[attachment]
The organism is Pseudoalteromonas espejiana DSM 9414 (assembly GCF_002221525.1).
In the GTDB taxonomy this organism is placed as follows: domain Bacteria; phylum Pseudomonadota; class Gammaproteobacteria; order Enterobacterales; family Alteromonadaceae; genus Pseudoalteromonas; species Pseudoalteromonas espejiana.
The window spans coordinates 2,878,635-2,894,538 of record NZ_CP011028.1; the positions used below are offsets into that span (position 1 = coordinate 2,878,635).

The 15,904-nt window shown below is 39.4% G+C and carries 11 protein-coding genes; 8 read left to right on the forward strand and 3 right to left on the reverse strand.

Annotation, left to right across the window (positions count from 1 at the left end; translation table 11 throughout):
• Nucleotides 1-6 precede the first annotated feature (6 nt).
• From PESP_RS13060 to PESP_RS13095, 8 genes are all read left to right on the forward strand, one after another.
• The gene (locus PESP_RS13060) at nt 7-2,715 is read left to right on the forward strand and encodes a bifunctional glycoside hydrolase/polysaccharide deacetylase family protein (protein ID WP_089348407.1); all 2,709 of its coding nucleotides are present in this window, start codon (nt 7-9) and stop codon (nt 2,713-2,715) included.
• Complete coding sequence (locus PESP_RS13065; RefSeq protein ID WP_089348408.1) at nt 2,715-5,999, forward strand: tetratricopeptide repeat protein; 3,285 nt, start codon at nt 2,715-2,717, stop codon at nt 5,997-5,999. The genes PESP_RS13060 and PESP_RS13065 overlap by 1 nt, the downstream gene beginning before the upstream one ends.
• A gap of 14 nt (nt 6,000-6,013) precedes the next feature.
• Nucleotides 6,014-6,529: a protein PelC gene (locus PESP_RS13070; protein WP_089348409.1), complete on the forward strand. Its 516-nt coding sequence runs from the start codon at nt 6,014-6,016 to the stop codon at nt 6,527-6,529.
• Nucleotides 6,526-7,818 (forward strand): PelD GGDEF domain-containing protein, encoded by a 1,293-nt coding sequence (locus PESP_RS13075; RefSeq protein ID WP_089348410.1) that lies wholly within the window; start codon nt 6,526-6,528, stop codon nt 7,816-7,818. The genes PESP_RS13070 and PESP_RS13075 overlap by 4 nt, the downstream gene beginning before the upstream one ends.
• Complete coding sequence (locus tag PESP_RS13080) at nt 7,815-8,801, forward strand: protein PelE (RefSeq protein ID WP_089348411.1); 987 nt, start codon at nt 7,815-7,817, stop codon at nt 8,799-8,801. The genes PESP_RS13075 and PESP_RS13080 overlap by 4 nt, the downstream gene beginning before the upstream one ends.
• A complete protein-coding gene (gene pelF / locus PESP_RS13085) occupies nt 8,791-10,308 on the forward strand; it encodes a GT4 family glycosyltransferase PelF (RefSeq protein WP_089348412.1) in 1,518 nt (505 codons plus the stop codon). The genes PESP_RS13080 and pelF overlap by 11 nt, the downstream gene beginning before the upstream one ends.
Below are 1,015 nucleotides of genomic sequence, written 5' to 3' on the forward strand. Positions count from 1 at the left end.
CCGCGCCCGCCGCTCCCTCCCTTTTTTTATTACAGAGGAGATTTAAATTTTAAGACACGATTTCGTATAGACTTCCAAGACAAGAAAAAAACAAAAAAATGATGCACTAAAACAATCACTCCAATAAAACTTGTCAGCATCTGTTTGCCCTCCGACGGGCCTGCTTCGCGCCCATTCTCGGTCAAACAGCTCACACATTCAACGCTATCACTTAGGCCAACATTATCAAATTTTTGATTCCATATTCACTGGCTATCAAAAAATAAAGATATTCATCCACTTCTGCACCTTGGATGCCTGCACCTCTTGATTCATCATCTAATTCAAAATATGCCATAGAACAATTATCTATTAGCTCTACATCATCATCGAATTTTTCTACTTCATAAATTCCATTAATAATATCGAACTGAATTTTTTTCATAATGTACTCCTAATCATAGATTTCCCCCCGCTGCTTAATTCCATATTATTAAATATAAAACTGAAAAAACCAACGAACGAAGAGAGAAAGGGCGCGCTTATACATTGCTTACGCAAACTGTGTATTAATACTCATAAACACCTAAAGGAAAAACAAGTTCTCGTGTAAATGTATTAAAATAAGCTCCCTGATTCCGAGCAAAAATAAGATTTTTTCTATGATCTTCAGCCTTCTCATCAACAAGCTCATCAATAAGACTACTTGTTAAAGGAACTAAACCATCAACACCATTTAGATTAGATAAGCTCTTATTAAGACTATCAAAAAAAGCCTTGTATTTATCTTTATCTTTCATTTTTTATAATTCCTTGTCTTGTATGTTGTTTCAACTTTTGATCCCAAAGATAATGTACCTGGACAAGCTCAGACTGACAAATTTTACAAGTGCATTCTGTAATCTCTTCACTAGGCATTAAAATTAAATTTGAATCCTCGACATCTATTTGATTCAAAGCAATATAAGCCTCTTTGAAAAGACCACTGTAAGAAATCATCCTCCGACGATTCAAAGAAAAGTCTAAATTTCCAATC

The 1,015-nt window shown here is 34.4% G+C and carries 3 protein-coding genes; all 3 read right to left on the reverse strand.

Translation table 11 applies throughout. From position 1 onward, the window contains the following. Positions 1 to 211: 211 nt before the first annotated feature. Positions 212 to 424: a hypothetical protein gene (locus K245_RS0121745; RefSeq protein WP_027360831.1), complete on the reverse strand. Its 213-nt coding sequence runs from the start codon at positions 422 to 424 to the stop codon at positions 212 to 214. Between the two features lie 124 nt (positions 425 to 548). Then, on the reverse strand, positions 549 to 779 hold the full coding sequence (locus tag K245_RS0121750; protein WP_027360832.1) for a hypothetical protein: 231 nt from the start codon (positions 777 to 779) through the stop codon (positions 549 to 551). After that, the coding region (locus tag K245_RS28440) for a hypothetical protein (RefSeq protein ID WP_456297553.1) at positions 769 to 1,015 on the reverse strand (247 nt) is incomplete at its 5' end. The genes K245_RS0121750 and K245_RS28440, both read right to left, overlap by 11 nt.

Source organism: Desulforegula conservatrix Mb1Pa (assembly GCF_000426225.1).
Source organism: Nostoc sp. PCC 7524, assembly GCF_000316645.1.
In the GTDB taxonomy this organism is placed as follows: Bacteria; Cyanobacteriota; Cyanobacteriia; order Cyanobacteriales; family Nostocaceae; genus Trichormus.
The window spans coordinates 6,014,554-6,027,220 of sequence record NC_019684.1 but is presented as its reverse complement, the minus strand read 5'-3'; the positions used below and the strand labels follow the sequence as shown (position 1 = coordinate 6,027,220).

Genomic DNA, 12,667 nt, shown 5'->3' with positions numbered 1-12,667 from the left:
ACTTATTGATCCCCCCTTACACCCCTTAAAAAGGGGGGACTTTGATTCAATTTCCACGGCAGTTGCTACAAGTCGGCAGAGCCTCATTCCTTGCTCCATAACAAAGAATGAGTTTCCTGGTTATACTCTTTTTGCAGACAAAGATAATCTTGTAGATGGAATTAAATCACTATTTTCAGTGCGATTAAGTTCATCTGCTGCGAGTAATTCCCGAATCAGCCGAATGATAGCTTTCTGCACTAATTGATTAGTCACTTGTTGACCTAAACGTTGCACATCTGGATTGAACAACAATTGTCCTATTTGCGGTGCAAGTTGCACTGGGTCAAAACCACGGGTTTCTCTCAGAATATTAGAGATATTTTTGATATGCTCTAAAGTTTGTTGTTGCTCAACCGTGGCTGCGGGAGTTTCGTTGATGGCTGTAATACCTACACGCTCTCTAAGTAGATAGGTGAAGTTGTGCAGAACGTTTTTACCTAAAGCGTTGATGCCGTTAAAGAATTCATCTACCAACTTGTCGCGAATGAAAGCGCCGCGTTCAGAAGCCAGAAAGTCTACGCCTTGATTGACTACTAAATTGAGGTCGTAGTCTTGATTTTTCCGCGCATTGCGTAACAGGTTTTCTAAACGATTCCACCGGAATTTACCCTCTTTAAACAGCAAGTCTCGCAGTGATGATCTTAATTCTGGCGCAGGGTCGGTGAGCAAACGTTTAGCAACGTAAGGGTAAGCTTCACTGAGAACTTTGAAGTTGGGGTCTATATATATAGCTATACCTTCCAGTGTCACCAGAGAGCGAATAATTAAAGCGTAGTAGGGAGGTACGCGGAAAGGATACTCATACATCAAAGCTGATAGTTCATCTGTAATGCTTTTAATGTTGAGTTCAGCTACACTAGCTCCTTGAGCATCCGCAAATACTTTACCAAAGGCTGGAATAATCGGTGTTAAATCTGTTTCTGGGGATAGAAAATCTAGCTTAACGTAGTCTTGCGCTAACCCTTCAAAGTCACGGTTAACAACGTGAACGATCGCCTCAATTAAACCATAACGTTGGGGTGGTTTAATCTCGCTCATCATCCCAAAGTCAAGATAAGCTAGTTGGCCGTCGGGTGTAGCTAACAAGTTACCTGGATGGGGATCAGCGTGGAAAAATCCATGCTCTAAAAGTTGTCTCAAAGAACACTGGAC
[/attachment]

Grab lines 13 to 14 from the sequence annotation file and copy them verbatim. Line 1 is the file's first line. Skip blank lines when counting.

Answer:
• Complete coding sequence (locus tag PESP_RS13080) at nt 7,815-8,801, forward strand: protein PelE (RefSeq protein ID WP_089348411.1); 987 nt, start codon at nt 7,815-7,817, stop codon at nt 8,799-8,801. The genes PESP_RS13075 and PESP_RS13080 overlap by 4 nt, the downstream gene beginning before the upstream one ends.
• A complete protein-coding gene (gene pelF / locus PESP_RS13085) occupies nt 8,791-10,308 on the forward strand; it encodes a GT4 family glycosyltransferase PelF (RefSeq protein WP_089348412.1) in 1,518 nt (505 codons plus the stop codon). The genes PESP_RS13080 and pelF overlap by 11 nt, the downstream gene beginning before the upstream one ends.